- Charles Darwin -
As small business owners and entrepreneurs, we are faced with many decisions, some minor, some crucial and once in a while, we are faced with the big question, the big decision, the one which will define a new path toward our company’s vision. The answer to that question will usually result in a significant change to our venture but how can we know the right answer?
All major businesses face this decision. YouTube was intended to be an online dating service site called Tune In Hook Up, which allowed users to upload videos of themselves, the founders made the decision that the idea is too narrow and dropped it. Nintendo used to sell playing cards. Richard Branson’s Virgin was a student magazine company for a few years before he closed it, and Marriot hotels started by selling root beer.
There are also many companies that did not realize they need to make the crucial change in order to survive, and wound up disappearing. I am sure you still remember Pets.com, Atari, Borders and Circuit City stores. They had a decision to make, they could have adapted to the new reality, they could have changed, but they did not.
Charlie, Athena and I have been talking a lot about the history of change, Athena liked the concept of “pivoting” as explained by Eric Ries in his great book The Lean Startup: How Today’s Entrepreneurs Use Continuous Innovation to Create Radically Successful Businesses, it seems that pivoting or making a change from the original vision of the business is becoming the norm and not the exception.
It is a very important concept to embrace for any business owner, to me the hardest part, is not the change itself but it is the realization when things do not work, when your original business vision implementation does not work.
I asked Charlie the other day “How does one know when a change or a correction is needed?”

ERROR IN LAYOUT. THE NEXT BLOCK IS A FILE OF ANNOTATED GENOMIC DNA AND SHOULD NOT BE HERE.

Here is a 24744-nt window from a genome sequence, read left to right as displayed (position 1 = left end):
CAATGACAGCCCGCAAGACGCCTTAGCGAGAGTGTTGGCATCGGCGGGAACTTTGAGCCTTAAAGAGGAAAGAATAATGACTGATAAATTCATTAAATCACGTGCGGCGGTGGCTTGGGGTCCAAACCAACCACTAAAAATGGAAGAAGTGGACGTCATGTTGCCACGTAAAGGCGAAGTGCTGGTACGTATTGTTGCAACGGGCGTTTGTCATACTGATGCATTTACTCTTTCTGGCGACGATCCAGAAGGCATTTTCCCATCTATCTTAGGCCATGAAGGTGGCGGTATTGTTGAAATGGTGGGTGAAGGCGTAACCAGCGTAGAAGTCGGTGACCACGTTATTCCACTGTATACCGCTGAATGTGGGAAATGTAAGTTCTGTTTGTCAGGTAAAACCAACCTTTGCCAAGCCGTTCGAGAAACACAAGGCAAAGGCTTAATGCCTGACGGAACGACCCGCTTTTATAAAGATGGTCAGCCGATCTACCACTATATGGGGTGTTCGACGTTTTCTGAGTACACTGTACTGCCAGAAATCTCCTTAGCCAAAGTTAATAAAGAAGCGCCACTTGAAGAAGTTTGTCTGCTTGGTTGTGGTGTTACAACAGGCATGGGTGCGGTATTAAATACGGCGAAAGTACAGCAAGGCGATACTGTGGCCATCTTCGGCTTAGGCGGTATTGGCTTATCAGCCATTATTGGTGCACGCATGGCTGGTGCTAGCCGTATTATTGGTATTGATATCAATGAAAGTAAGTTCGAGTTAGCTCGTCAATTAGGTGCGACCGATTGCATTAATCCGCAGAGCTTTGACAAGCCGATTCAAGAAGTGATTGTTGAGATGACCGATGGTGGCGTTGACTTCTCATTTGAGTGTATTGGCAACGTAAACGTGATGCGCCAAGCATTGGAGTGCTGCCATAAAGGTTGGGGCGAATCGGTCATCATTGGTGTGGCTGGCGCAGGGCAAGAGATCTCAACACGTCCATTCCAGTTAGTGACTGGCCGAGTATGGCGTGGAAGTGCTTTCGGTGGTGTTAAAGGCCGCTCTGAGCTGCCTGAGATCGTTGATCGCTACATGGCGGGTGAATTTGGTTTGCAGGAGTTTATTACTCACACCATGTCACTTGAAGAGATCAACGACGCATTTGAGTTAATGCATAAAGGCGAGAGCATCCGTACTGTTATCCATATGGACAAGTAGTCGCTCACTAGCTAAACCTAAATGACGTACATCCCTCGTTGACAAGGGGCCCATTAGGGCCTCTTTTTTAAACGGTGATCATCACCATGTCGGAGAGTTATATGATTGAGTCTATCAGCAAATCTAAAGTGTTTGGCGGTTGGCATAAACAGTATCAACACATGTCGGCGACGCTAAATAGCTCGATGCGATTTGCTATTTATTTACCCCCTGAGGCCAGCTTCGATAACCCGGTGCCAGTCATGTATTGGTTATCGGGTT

Charlie told me “the key is to learn and measure what works and what does not. Without measuring, you cannot identify when a change is required”
He looked a bit sad as he continued “Identifying key performance indicators and measuring is one of the steps that were skipped by many out-of-business ventures, it does not need to be an elaborate process, and it should involve defining simple criteria to measure the validity of your idea”.
I thought for a minute and then asked “How do I know what to measure?”.
Charlie said “It is a great question Liz, it varies between different businesses, each business may have its own yardsticks, it may be the amount of paid/free subscribers to your service, the length of engagement with your service, the percentage of your product’s returns, and of course various financial measures such as sales, profits, and cash flow”.
My mind is full with measuring thoughts. I know I need to measure my services and products to make sure I am on the right path toward achieving my vision. I also know that it is ok to adapt, admit that something is wrong; and make a steep correction in my business.
Being adaptable in business and our lives is not a luxury; it is a must in order to survive.
Have you made any major change in your business lately? Drop me a note, I would love to hear how you realized a change is needed and what you have done!
Liz (who needs to make a big decision about her business)